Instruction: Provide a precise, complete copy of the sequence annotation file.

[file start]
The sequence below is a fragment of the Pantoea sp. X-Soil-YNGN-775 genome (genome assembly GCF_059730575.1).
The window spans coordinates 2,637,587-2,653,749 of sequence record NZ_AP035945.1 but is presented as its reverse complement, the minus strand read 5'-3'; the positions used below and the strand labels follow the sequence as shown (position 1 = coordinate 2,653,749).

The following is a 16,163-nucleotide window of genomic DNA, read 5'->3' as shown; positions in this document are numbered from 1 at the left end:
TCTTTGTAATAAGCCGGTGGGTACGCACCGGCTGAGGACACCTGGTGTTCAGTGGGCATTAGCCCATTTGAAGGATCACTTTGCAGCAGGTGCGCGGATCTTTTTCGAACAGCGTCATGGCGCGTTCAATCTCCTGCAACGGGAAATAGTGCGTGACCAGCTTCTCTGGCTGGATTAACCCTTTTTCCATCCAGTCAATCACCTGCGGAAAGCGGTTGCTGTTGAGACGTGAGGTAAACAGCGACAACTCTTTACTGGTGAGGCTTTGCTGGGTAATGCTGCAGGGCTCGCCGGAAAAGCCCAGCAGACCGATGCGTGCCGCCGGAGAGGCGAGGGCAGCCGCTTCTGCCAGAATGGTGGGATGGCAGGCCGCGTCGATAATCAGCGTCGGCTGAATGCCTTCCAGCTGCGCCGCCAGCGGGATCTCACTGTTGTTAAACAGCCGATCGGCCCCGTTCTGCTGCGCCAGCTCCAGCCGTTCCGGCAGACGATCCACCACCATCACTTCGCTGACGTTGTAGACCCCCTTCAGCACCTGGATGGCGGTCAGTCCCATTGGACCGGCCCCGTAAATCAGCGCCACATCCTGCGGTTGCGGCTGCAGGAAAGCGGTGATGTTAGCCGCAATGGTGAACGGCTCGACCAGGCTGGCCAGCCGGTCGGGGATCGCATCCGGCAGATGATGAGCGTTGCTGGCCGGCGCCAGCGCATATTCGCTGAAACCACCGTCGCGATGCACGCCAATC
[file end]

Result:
The sequence below is a fragment of the Pantoea sp. X-Soil-YNGN-775 genome (genome assembly GCF_059730575.1).
The window spans coordinates 2,637,587-2,653,749 of sequence record NZ_AP035945.1 but is presented as its reverse complement, the minus strand read 5'-3'; the positions used below and the strand labels follow the sequence as shown (position 1 = coordinate 2,653,749).

The following is a 16,163-nucleotide window of genomic DNA, read 5'->3' as shown; positions in this document are numbered from 1 at the left end:
TCTTTGTAATAAGCCGGTGGGTACGCACCGGCTGAGGACACCTGGTGTTCAGTGGGCATTAGCCCATTTGAAGGATCACTTTGCAGCAGGTGCGCGGATCTTTTTCGAACAGCGTCATGGCGCGTTCAATCTCCTGCAACGGGAAATAGTGCGTGACCAGCTTCTCTGGCTGGATTAACCCTTTTTCCATCCAGTCAATCACCTGCGGAAAGCGGTTGCTGTTGAGACGTGAGGTAAACAGCGACAACTCTTTACTGGTGAGGCTTTGCTGGGTAATGCTGCAGGGCTCGCCGGAAAAGCCCAGCAGACCGATGCGTGCCGCCGGAGAGGCGAGGGCAGCCGCTTCTGCCAGAATGGTGGGATGGCAGGCCGCGTCGATAATCAGCGTCGGCTGAATGCCTTCCAGCTGCGCCGCCAGCGGGATCTCACTGTTGTTAAACAGCCGATCGGCCCCGTTCTGCTGCGCCAGCTCCAGCCGTTCCGGCAGACGATCCACCACCATCACTTCGCTGACGTTGTAGACCCCCTTCAGCACCTGGATGGCGGTCAGTCCCATTGGACCGGCCCCGTAAATCAGCGCCACATCCTGCGGTTGCGGCTGCAGGAAAGCGGTGATGTTAGCCGCAATGGTGAACGGCTCGACCAGGCTGGCCAGCCGGTCGGGGATCGCATCCGGCAGATGATGAGCGTTGCTGGCCGGCGCCAGCGCATATTCGCTGAAACCACCGTCGCGATGCACGCCAATC